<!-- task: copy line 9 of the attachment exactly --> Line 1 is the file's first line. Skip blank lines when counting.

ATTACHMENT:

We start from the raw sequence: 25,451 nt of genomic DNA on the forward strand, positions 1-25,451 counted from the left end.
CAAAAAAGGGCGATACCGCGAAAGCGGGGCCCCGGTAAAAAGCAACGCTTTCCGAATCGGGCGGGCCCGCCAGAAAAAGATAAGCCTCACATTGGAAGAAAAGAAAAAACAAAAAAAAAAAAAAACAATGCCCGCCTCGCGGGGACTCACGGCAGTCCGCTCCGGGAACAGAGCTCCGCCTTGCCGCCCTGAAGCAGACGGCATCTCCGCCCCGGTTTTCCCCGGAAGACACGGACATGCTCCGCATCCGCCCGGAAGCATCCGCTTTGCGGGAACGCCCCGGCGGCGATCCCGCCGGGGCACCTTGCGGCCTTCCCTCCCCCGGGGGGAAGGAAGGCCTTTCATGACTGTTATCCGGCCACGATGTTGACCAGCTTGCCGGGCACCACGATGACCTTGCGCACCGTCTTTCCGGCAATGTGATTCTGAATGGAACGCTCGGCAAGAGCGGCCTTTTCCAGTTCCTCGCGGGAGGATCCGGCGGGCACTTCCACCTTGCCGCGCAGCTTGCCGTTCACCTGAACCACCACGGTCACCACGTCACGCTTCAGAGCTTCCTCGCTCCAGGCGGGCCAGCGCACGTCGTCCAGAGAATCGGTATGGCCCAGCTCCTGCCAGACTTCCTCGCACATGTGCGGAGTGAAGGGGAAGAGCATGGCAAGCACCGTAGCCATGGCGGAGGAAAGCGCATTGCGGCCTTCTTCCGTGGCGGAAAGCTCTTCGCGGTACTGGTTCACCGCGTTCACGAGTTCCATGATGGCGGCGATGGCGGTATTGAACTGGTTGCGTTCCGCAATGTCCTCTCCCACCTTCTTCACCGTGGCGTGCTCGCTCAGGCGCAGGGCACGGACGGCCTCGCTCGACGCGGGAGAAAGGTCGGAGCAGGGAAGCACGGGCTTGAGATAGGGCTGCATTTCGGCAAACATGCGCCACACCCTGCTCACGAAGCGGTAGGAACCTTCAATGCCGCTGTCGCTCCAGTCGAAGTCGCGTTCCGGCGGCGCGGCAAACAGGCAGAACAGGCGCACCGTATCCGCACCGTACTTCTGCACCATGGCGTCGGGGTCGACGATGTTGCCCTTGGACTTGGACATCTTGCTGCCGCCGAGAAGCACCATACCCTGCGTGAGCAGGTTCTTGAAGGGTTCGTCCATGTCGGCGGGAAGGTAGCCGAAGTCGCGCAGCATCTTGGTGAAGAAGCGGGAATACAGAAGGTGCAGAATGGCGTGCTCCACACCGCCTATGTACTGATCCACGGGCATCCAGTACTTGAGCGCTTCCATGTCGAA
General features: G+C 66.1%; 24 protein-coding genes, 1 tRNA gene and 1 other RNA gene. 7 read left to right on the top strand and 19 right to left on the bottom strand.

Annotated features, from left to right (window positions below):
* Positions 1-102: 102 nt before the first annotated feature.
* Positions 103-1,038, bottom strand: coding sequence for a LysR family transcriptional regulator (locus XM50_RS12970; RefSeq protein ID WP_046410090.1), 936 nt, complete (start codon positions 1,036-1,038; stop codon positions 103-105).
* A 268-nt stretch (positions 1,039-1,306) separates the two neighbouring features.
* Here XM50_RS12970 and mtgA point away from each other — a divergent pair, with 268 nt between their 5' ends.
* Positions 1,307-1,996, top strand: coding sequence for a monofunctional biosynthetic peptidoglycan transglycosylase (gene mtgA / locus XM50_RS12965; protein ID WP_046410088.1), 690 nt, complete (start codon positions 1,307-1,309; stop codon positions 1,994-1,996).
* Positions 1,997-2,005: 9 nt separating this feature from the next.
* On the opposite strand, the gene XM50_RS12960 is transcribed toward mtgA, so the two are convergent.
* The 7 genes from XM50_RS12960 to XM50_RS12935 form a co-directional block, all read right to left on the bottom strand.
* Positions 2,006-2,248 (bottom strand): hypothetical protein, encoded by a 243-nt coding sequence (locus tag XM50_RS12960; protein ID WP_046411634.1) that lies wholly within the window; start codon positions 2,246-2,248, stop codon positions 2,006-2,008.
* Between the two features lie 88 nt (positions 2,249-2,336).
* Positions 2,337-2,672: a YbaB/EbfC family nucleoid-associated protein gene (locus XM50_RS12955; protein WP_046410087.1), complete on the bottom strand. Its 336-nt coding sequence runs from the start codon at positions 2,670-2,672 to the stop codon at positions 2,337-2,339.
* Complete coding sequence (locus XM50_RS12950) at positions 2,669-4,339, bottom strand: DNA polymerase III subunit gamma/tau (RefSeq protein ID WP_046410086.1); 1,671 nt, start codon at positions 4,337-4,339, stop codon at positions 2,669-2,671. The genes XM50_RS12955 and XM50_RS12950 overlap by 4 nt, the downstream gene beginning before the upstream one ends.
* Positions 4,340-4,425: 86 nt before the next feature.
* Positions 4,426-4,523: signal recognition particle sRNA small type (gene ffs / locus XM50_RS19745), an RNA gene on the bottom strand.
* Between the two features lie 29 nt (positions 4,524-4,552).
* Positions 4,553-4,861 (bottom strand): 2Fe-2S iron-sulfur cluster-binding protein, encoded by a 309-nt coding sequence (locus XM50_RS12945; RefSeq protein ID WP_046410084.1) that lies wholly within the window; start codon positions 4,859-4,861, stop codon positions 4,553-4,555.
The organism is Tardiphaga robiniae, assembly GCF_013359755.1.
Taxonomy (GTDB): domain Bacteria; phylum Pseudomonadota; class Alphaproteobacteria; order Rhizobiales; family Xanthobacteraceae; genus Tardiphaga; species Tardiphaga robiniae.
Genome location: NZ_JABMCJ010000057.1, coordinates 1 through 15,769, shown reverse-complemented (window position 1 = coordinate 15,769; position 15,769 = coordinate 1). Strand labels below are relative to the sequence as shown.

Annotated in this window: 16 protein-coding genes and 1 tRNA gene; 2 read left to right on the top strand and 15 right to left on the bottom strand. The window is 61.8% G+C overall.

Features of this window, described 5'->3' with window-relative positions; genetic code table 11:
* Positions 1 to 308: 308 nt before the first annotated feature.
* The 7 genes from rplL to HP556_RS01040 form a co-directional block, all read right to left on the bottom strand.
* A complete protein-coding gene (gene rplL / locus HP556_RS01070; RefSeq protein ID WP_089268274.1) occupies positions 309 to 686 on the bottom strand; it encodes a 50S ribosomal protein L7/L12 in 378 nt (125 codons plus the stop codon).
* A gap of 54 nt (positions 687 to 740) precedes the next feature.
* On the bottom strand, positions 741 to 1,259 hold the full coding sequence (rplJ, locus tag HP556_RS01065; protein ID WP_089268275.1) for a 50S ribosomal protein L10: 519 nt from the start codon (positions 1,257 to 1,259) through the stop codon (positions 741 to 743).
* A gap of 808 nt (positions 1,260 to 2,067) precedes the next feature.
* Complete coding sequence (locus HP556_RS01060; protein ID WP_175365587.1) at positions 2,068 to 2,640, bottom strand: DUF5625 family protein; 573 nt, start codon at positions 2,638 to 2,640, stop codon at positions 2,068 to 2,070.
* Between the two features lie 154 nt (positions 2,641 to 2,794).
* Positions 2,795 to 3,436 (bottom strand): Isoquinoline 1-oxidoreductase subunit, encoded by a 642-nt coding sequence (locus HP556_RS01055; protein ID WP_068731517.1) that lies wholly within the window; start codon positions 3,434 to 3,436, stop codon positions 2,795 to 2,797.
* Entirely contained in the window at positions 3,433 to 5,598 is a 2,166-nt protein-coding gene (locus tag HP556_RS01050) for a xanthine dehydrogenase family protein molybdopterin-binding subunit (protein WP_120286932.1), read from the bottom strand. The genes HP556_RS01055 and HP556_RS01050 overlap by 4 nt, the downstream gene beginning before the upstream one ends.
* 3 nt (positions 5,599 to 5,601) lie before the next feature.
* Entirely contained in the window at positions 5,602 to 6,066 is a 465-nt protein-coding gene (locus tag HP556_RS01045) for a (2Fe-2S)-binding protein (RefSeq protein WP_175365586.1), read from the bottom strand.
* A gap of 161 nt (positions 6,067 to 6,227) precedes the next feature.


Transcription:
* Positions 1,307-1,996, top strand: coding sequence for a monofunctional biosynthetic peptidoglycan transglycosylase (gene mtgA / locus XM50_RS12965; protein ID WP_046410088.1), 690 nt, complete (start codon positions 1,307-1,309; stop codon positions 1,994-1,996).